I’d rather haul myself around by bike than haul the bike around by car, however, at times needs must. It’s times like these you want to be getting your bike on and off your car as efficiently as possible to optimize your time on the bike. Having a rack on the rear of your vehicle can help, and for the past few months we’ve had the new Yakima FoldClick 3 Tow Ball Bike Rack on the back of the NZ Cycling Journal wagon.
First up, fitting the rack onto the tow ball wasn’t overly straightforward. A few attempts at it had me scrolling my phone and searching my noggin’ for solutions. It turns out I hadn’t removed the pesky plastic cap that surrounds the tow ball to save your shins from getting swiped. Once the cap was off, the rack fit straight on. Phew, I wasn’t that daft after all. Next, I just pulled the rack down towards me and it clicked into position. That’s it, I was almost ready to hit the road.
Loading the bikes onto the rack is a fairly simple affair. The FoldClick has tyre carriers that fold out, and once you place the wheels into them there’s reception buckles that go over your rims. Then there’s a removable ‘grip arm’ that’s placed around the bike’s frame. The best part is that you can place it wherever you see fit. I’ve used it on several different bikes, from road to MTB, right through to eBikes. I reckon it’s best to think about where the points of contact will be before you load the bike onto the tray. Trust me, the first bike will be straightforward but if you haven’t thought about where the grip arms will be placed on the other bikes, you’ll be in trouble and will be fussing with the bike whilst your partner waits in the passenger seat. Having the flexibility of placing the ‘grip arm’ in the best position on the frame is a well thought out function. There’s also an integrated Lock System which is built into each arm to ensure no toe rags make a dash with your bike. The locks can be a little tricky to work out, but after a few goes you soon get the hang of it.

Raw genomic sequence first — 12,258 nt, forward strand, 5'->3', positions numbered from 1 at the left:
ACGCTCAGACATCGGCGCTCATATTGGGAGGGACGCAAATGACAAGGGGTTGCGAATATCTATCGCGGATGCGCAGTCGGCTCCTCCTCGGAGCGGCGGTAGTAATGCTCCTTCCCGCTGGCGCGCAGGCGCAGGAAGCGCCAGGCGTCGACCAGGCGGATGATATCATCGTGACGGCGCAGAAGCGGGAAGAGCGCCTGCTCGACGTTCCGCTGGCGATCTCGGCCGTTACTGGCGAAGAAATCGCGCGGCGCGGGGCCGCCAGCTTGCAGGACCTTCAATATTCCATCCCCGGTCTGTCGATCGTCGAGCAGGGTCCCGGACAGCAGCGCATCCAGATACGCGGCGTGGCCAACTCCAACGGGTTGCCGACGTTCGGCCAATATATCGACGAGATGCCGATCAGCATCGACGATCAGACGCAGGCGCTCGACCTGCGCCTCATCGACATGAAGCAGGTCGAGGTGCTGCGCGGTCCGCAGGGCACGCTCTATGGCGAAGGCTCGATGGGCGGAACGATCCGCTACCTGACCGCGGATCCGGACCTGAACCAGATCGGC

Once the bikes are on the rack, they feel super secure... but I needed to get into the boot to pack more of my riding clothes and the chilly bin for after-ride beers. Plus, we needed to bundle our new puppy into the boot too. Simple: there’s a very good tilting function with this rack. Just tilt it down and then you can get in and out of the boot. Now, this makes life easy! Click the rack back into position and off you go. The bikes are super secure on the rack when travelling, but you do have to be conscious about the width, which differs between vehicles. My wagon has parking sensors and reversing makes them go crazy. It pays to turn these sensors off when you have the rack on.
I like the ease of use with a rear tray versus a roof-mounted bike rack, because after a long ride I don’t always have the upper body strength to throw my bike on the roof. Plus, if you plan on getting your bike a little dirty, it saves your roof from getting covered with grit. The rack is light and compact and folds down when not in use. It takes up no space in the garage and is perfect for those not wanting to leave a rack on their car full-time. Having it fold down also means I can throw it into the boot when it’s not in use - which is handy if you’re away and don’t need it all the time.
Distributed by Worralls
Reviewed by Liam Friary